If you could interrogate the Roman ruins in Algeria, they would surely declare themselves to be authentically Algerian, even if the stonemasons came from Italy and the original designs from Greece; and this was true of the Camus family as well, even if the Camus family tree reached back into France and Spain. To be sure, you could offer a similar trans-Mediterranean brief on behalf of the Arab and Muslim populations in Europe today—immigrants and the spawn of immigrants who have every right to invoke ancient European precedents and long-ago Arab histories in demonstration of their own hyphenated European identity. It may be that, in matters of demography, fluidity is reality, and purity is fantasy.
Camus’ view of the French Algerians allowed him to make an observation about the Arab nationalists that somehow escaped and still escapes his critics and detractors. In the eyes of the anti-colonial dogmatists, the FLN expressed a political and geographical truth, which was the legitimate desire of indigenous people to govern themselves. This was a great truth, but, in the eyes of the dogmatists, the great truth dwarfed any conceivable doubts or worries about the revolutionary cause that somebody might reasonably entertain. Camus entertained doubts and worries, even so. In the nationalist ranks, he saw people whom he respected, but also he noticed an aspiration for a new imperialism in place of the old imperialism of the French. The new imperialism was, in his phrase, an “Islamic empire,” and its inspiration came from Cairo. This meant the revolutionary Arabist doctrines of Gamal al-Nasser, the Egyptian dictator—though Camus surely had in mind the broader revolutionary ideology that was also upheld, in slightly different ways, by the FLN, the Baathists, and various other people who, like Nasser in the course of the 1950s, tilted their nationalist and Islamic doctrines ever more closely to the Soviet Union, which was advancing its own new imperialism.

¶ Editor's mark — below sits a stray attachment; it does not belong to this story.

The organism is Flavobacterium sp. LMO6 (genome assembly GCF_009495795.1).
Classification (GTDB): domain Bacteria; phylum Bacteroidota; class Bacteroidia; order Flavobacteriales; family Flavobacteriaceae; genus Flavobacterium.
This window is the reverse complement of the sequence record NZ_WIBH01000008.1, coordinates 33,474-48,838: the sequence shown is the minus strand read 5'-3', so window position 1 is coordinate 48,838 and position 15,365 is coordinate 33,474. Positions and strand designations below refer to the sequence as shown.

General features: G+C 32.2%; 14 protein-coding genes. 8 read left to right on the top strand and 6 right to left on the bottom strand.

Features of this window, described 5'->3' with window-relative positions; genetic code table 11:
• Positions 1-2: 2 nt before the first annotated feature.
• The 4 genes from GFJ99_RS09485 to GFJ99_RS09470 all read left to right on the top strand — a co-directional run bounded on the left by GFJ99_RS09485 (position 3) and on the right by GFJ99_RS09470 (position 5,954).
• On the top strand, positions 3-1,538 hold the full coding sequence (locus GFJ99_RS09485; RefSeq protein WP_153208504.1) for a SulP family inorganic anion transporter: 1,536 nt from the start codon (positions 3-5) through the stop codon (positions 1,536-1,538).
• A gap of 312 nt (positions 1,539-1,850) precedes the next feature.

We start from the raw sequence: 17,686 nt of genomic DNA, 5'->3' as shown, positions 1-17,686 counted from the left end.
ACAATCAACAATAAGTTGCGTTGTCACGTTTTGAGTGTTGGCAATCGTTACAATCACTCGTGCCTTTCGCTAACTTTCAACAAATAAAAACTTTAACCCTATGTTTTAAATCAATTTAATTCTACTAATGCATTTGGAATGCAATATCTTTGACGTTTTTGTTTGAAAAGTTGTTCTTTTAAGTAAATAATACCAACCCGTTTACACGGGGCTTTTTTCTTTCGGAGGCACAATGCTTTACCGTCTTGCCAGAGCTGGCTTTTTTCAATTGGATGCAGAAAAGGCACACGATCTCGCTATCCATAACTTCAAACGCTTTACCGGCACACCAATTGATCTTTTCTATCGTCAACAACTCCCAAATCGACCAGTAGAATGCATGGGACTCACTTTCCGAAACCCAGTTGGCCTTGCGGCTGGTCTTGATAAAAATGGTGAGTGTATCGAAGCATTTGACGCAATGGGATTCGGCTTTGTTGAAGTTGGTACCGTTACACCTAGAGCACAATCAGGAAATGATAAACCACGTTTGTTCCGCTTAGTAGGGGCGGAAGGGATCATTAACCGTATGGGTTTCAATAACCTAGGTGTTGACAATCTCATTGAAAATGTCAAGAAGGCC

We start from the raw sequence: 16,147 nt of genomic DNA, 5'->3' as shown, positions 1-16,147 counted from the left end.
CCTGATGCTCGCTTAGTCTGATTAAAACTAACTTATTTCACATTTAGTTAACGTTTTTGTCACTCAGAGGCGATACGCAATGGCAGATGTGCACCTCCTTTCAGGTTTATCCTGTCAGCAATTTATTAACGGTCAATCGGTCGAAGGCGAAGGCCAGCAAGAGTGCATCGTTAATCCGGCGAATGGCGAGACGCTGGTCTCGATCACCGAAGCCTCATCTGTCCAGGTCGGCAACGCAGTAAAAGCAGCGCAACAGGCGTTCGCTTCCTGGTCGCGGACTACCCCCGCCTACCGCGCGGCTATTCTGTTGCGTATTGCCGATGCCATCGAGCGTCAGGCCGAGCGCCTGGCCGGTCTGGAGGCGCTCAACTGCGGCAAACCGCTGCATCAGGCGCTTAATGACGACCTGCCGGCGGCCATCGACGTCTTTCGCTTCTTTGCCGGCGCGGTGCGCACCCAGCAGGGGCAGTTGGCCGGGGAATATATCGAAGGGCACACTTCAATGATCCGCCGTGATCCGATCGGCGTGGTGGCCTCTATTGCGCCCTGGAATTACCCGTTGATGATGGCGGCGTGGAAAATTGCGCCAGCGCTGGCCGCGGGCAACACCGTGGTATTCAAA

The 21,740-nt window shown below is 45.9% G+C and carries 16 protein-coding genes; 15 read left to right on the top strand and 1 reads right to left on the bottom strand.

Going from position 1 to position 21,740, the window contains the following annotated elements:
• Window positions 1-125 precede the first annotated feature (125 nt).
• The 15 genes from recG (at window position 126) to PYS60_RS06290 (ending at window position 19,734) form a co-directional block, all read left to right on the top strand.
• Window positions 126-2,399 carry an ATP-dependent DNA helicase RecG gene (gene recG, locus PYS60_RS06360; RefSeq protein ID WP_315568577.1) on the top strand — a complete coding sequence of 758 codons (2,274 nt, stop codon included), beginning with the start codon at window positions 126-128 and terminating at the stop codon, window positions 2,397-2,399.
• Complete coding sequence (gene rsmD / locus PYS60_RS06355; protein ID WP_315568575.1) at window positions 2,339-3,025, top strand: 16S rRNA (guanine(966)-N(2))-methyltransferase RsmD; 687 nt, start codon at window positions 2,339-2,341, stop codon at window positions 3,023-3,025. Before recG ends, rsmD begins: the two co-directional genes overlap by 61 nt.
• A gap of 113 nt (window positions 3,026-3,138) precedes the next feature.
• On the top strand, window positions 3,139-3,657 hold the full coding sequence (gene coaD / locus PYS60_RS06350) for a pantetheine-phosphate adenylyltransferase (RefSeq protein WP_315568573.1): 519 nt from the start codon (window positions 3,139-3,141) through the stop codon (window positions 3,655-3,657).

The revolutionary parties in the mid-twentieth century dreamed of purifying society by eliminating entire social classes, either through expulsion or extermination, and this was precisely a Soviet concept, even a Soviet invention, although widely adaptable. Nasser in Egypt was keen on expulsions. Under his nationalist revolution, the city of Alexandria gradually lost its Europeans as well as, by decree, its Jews—ancient populations in Egypt, who did not owe their existence to the European empires of the previous century or two. Arabist doctrine deemed the non-Arab populations to be nonetheless incompatible with the revolutionary goal. Camus observed that, by the 1950s, the Jews of Algeria were likewise beginning to flee. The gigantic exodus of the French Algerians, the pieds-noirs, took place only later, after his death. But the logic of expulsion was already evident. It goes without saying that during the last few years we have been witnessing still another phase of mass expulsions, namely, the flight of Arab Christians from many places across the region—in their case, fleeing not from the nationalist wing of the “Islamic Empire” that Camus feared but from its overtly religious wing, the fanatical Islamists.
It is an odd fact that mass expulsions tend, more often than not, to be invisible, except to the victims; and this appears to be especially so with the Arab Christians today. Their flight has been, in the eyes of the world, singularly hard to detect—not exactly invisible, but not a topic of general concern, either. Why is that? Camus’ Algerian journalism, seen in a proper light, offers an explanation, and this has to do with the “failure” that he acknowledges in his preface. The failure—his own failure—was an inability to talk his readers into acknowledging the dogmatic quality that had invaded the anti-colonialist doctrine. His adversaries and detractors accepted the dogma. And, by accepting it, they ended up blinding themselves to enormous tragedies. They gazed at a new imperial politics of purity and mass expulsion; and they saw, instead, merely a politics of self-government.